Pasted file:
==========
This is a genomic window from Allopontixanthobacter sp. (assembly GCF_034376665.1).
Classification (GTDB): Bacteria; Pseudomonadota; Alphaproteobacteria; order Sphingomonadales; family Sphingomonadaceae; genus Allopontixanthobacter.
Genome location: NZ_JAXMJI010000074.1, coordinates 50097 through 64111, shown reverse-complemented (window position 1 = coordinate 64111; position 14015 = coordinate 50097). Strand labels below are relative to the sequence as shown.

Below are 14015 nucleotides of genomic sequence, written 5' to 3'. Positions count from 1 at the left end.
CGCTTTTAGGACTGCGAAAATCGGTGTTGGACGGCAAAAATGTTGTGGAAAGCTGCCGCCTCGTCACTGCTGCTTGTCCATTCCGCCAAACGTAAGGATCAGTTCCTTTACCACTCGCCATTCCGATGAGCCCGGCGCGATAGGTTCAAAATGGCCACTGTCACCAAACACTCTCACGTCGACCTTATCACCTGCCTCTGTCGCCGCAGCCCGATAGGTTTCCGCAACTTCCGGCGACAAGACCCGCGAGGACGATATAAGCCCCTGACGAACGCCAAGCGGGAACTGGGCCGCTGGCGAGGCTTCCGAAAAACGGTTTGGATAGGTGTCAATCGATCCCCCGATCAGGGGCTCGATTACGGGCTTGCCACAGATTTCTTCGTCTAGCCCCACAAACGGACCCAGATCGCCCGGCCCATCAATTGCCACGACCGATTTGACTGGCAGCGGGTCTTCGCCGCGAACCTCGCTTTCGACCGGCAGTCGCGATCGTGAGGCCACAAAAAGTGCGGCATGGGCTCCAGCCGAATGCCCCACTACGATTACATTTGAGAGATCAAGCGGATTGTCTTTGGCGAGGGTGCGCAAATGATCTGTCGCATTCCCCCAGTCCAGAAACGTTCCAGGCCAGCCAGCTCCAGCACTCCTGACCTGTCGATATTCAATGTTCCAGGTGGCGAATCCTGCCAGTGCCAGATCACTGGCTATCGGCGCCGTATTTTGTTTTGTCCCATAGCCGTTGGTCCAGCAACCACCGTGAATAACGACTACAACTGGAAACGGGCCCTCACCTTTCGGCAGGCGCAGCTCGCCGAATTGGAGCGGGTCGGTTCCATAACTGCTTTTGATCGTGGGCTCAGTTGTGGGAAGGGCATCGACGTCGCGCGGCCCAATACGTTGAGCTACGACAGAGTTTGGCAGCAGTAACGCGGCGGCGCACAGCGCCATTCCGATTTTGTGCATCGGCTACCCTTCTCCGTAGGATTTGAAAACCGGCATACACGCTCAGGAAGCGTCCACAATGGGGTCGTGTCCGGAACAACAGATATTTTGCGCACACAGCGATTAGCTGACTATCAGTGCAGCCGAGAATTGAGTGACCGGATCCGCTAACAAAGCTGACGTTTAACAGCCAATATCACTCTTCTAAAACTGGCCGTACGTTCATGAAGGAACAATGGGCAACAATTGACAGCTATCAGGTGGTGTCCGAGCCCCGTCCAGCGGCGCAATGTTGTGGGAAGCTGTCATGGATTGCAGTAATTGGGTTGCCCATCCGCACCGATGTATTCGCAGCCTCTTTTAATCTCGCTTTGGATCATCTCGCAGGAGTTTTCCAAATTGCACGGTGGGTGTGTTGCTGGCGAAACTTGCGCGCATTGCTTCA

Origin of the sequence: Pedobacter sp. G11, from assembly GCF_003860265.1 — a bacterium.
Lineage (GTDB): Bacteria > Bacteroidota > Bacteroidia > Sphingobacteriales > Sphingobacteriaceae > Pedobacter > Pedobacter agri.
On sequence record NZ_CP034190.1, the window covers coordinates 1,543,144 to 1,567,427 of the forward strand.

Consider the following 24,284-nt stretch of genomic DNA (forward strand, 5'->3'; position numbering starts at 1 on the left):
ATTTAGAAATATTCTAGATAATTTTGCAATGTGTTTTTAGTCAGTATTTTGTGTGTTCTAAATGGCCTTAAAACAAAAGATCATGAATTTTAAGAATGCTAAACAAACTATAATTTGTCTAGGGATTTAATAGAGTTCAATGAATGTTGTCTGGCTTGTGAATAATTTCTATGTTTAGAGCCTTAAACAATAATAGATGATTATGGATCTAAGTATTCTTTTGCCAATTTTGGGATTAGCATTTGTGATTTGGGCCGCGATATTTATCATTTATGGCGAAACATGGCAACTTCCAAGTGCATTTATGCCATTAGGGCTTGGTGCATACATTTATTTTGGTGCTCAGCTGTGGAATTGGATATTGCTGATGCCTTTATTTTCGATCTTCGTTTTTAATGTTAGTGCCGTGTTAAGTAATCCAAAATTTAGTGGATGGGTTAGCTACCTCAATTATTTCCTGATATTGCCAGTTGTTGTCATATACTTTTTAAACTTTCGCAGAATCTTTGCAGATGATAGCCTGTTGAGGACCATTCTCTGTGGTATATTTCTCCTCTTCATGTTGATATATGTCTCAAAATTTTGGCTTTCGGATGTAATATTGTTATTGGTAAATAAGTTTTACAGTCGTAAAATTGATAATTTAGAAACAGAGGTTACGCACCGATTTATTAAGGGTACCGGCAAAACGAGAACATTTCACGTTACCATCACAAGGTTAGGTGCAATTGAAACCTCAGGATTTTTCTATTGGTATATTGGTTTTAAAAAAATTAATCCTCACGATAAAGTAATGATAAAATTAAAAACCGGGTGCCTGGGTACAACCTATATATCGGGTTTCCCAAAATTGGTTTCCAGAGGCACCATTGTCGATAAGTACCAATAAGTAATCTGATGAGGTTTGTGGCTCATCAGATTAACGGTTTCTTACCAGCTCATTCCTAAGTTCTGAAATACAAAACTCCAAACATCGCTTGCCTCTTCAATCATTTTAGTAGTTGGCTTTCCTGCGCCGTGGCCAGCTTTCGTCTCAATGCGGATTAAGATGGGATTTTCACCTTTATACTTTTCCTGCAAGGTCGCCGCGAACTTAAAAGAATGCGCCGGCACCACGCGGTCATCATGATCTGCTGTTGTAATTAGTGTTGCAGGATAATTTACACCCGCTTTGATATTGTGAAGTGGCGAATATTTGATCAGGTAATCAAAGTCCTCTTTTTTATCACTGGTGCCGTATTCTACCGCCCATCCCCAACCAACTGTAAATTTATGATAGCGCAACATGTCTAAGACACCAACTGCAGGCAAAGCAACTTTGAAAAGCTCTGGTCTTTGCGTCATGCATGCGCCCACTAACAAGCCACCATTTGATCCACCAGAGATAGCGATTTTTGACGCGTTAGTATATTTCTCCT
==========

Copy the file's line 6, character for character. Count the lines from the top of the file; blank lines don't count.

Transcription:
Origin of the sequence: Pedobacter sp. G11, from assembly GCF_003860265.1 — a bacterium.